Georgia Confederate Pensions: Follow-up

After returning home to Upson County, Georgia, after 17 years in Texas, George Preston (“Pres”)  Birdsong applied for, and was denied, a pension for his four years of service in the Confederate Army.  His brother, Albert Hamill Birdsong, who had gone to Texas with Pres in 1884, returned to Upson County in 1903.  Albert had served two years in the same unit as his brother during the war.  He applied for and was granted a pension.

What of this apparent discrepancy? Like much in life, it was all a matter of timing.

Georgia had adopted its first Civil War pension law in 1866, styled  “An Act for the relief of maimed indigent soldiers and officers, citizens of this State who belonged to military organizations of this State, in the State or Confederate States armies.”   [The Confederate Records of Georgia, volume 4, p. 523.  See reference to act in Governor’s Order appointing surgeons, 19 April 1866. Available at]

This law seems to have extended benefits to persons living in the state who belonged to any Confederate unit anywhere.  But in 1867, the pension law was amended as “An Act for the relief of maimed Officers and Soldiers who belonged to military organizations of this State, or of the Confederate States.”  Apparently, under this law, there no longer was a requirement for Georgia “citizenship.”  As funding was uneven over the years, Georgia amended its pension law numerous times between 1867 and 1910.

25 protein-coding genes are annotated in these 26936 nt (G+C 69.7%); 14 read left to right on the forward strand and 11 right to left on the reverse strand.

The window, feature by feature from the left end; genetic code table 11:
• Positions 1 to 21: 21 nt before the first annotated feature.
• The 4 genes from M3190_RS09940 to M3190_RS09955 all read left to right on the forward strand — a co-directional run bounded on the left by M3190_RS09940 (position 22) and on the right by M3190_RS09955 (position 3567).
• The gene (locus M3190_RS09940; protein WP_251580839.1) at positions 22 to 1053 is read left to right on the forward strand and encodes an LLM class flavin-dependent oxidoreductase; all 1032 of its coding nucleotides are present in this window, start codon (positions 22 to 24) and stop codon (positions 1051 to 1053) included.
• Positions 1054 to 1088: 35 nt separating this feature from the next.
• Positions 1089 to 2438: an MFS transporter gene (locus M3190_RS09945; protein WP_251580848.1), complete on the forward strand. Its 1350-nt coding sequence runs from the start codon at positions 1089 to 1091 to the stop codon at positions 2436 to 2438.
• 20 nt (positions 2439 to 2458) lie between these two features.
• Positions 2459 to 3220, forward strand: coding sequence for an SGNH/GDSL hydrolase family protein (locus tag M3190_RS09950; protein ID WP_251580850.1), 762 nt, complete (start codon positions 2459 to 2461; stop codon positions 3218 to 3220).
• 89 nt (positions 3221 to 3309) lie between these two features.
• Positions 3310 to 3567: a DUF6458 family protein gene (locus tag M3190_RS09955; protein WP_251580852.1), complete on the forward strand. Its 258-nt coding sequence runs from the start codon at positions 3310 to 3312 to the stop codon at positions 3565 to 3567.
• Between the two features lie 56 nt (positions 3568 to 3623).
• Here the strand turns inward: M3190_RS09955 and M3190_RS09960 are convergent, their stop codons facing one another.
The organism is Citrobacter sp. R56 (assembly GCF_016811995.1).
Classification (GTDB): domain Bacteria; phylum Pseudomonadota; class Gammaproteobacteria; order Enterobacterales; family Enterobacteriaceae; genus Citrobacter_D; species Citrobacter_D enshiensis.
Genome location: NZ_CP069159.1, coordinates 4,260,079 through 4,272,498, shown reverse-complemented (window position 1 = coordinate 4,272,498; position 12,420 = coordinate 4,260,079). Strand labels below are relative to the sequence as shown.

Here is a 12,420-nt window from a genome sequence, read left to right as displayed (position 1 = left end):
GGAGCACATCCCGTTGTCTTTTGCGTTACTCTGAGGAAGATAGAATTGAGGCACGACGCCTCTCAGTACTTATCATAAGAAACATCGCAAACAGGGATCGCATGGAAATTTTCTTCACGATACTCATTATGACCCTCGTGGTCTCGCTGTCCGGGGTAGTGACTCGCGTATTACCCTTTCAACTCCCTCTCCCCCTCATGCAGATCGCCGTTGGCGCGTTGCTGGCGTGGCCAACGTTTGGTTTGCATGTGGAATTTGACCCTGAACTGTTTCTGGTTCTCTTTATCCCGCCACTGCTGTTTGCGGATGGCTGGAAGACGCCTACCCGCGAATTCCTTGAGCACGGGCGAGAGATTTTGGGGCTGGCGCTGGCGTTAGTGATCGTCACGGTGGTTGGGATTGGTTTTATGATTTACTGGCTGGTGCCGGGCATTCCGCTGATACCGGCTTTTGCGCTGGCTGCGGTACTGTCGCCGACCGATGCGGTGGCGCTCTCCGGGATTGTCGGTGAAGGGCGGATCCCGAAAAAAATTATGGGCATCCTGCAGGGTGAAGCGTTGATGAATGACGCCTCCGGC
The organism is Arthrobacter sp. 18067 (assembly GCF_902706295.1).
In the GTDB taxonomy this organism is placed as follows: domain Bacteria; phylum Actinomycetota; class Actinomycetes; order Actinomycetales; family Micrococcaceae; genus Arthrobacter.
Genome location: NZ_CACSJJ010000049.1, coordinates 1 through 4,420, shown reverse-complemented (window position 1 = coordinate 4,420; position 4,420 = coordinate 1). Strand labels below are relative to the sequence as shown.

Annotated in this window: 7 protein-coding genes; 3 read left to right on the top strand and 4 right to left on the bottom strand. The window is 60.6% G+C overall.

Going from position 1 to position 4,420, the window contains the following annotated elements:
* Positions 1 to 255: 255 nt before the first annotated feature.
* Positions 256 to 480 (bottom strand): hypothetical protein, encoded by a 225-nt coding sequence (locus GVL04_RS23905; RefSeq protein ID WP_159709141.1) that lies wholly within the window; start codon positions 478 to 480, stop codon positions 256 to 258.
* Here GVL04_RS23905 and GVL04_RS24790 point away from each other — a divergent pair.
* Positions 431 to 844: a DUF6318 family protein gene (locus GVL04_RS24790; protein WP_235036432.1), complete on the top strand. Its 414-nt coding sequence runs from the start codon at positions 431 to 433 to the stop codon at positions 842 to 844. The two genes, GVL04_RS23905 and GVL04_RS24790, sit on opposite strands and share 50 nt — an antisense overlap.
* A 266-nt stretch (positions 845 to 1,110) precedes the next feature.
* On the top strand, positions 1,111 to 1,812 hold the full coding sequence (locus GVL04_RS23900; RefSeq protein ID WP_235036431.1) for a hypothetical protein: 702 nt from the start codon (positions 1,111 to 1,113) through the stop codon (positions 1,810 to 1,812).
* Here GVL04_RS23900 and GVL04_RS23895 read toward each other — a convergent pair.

Pres Birdsong applied for his pension in 1903.  The pension law then in effect was the 1897 Act. Under this law, an applicant had to be a resident of Georgia as of the effective date of the law, which was 6 December 1897.

On 6 December 1897, Pres Birdsong was residing in Milam County, Texas, where he had gone in 1884 with his “mulatto” consort, Matilda (“Mattie”)  Manson.   His pension application seems to have been properly denied.

George Preston Birdsong died, ill and indigent, in 1905.  We don’t know the exact date of his death that year, except that it was likely before August 22.  On that date in 1905, almost as if in reaction to Pres’s case, the Georgia Legislature reenacted the pension law, applying it to persons served in a Georgia military  unit and “who are residents of this State at the date of the approval of this Act,  . . .  regardless of previous residence . . . .”

Albert Hamill Birdsong, who had accompanied Pres and Mattie to Texas and who remained there until 1903, applied for his pension in September, 1905, under the new law.  His application was granted.


2 Responses to “Georgia Confederate Pensions: Follow-up”

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  • Stephanie says:

    I will be posting about my Georgia PEAVY ancestor’s Civil War pension file shortly. Thanks for the additional information. My Michael Peavy was awarded money for an artificial limb. His right arm had to be amputated after the Battle of Kennesaw Mountain…Anyway, I nominated you for the Kreativ Blogger award! You may pick it up at the Southern Graves blog.

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